SETH: “These guys have a big fancy store in Chelsea and Natasha and I were lucky enough to go in for a “fitting”, which consisted of taking a bunch of photos of our ears with a tricked out iPhone. This can also be done at home with their app, and sent directly to them for a custom build. The finished product took a minute to get used to. Because of the design, the drivers fire almost directly into your ear canal instead of the side of your head, so the audio quality is surprisingly good. Though they are custom built, they do not fit tightly inside your ear, nor do they block out sound from the outside. I have heard from a few people that the fit wasn’t great, but mine was fine after a day of getting used to it. These are good for the city since I don’t like to block out everything around me—I don’t feel safe walking around New York in an audio bubble, not hearing any cars, sirens, or people at all.”

NATASHA: “I was totally surprised when I plugged in these 3D-printed headphones and was rewarded with very good sound. After going for the fitting and seeing the machines that make them right in the room, I guess I just wasn’t expecting them to sound so good—and they fit nicely, too. Looks-wise, you can still tell when something has been made with a 3D printer, which is why I wasn’t expecting them to sound this good.”

Ultimate Ears 5 Pro

SETH: The UE-5 Pro are definitely high end, and probably not for the average consumer. They are 100% custom-made—similar to what professional musicians wear on stage as monitors so they can hear themselves and their band mates. Starting at around $600 and going up into the $2,500 range, they are not cheap. It takes a couple of weeks to have them made and require an in-person visit with them (or an audiologist) to get ear impressions made. They have a new 3-D ear scanner at their LA location, but it wasn’t working the day I went in, so I had the old-school inject-goo-into-my-ear-canal-style impressions made. Though not exactly fun, the process takes about 15 minutes and they keep your impression on file should anything happen. The finished product is unlike anything I’ve used before, and a bit difficult to get on and off at first, though it gets easier over time. They act as sound isolating earplugs, so you hear almost nothing from the outside while wearing them, and since they are designed for optimal sound, they don’t come with any controls or a mic; the braided wires are individual for each ear to improve sound quality. Having seen my artists wearing these for years it was really fun to finally experience them for myself. I wore them to the gym one day and I could have easily done backflips and they wouldn’t have budged.

Master & Dynamic

SETH: “These are sort of the new kid on the block and I use the MH40 pretty regularly. The design is nice, sort of a cross between what an architect or graphic designer and a rapper or basketball player would wear. The aluminum and leather are definitely higher in quality than a lot of the big players out there and are quite heavy while the sound is really full and pleasing. They may not have quite as much definition as the B&W P7, but they’re certainly on the same playing field. They come with a nice braided cable, and the microphone is placed close to your mouth, and separate from the controls, so it still sounds good while in phone mode. They also make a boom mic if you have the desire to look like an air traffic control operator. They also have a nice feature that lets you plug a second pair of headphones directly into one of the ear cups so you can share the music or a movie with a friend—the feature is not unique to M&D, but clever that they included it.”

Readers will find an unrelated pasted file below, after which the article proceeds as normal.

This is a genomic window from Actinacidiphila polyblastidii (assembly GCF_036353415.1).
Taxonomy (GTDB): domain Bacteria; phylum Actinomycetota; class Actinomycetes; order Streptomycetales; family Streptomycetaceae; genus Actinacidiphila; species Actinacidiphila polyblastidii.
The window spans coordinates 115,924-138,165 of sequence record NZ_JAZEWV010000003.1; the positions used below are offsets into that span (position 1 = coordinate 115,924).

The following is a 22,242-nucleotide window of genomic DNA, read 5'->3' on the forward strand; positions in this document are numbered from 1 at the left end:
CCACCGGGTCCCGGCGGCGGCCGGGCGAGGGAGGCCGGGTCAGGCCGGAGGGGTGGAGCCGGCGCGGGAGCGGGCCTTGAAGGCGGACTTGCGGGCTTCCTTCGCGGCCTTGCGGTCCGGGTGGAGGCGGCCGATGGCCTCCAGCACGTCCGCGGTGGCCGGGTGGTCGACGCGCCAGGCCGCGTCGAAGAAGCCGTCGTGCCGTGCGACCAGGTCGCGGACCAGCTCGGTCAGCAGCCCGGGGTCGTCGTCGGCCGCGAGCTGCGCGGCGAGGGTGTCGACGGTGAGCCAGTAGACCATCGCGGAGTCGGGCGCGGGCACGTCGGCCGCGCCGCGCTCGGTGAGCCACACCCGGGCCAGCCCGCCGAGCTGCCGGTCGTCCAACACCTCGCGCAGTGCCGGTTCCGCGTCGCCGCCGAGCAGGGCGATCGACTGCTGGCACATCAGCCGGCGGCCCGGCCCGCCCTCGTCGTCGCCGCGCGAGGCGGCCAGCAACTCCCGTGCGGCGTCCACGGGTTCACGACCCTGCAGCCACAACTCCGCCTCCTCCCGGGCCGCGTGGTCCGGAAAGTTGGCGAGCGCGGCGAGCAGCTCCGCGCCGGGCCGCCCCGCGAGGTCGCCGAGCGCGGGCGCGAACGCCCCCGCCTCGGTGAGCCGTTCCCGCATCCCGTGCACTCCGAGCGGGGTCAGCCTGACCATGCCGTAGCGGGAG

NATASHA: “Everything about these is super sophisticated and high end. I would imagine someone who drives a Mercedes or a Jaguar would like these headphones. Miles Davis’ “All Kinds of Blue” and “Entanglement” by Imogen Heap both sounded incredible on these—you could hear every little sound and it feels as if a live band is playing all around you. I tested the bigger, over-the-ear style so they felt a bit more masculine than some others on the market, but personally, I quite like that about them, even though I’m a girly girl. I also liked the packaging—as you open the box you can smell Italian leather and the metal material comes across as both modern and vintage. Plus, I was given the option for either an extra long lead or one that has volume control.”

Parrot Zik 2.0

SETH: I totally geeked out at the touch-sensitive gesture control that’s built into side of the earcup, and the wonderful design by Philippe Starck. The new 2.0 version takes it all to the next level: There is a very detailed app that lets you select almost unlimited EQ options, artist pre sets, and an active noise cancellation setting. My favorite feature is the sensor built into the earcup that pauses the music automatically when they are taken off. The only fault I find with the Parrot is it gets a bit confused when changing devices (ie: from iPhone to laptop) because changing the settings requires a Bluetooth connection. Truthfully, I set up the setting I like and I haven’t changed it much since.

NATASHA: “As a song maker, I would rather people keep the balance I worked hard to create for them, but I get the appeal of being able to customize bass or drums levels. All that technology is great as long as the batteries are charged and the connection works. There’s a wired option if all else fails, and a clever “flight mode” that locks your settings and limits some of the functionality in exchange for up to 18 hours of battery life.”

CLEMENT: “The design is classic Philippe Starck, which brought me back to when the Delano Hotel had just opened in Miami (maybe because of the electric blue color of the headphones). The finger gesture controls are extremely innovative and the design is thoughtful and slick. The sound is concert quality and in trying all genres of music, the one that stuck with me was the Christmas album from Pentatonix—it made me a PTX believer! It takes some concentration to figure out all of the bells and whistles, but worth the effort.”


SETH: “In closing, I also want to shout out Doppler Labs and their Dubs earplugs. At around $25 a pop, these would be a great gift for anyone who frequents live music shows—they are a life-saver. I try to wear earplugs whenever possible, and these are better than the cheap foam ones I have worn for years. Plus, they look good.”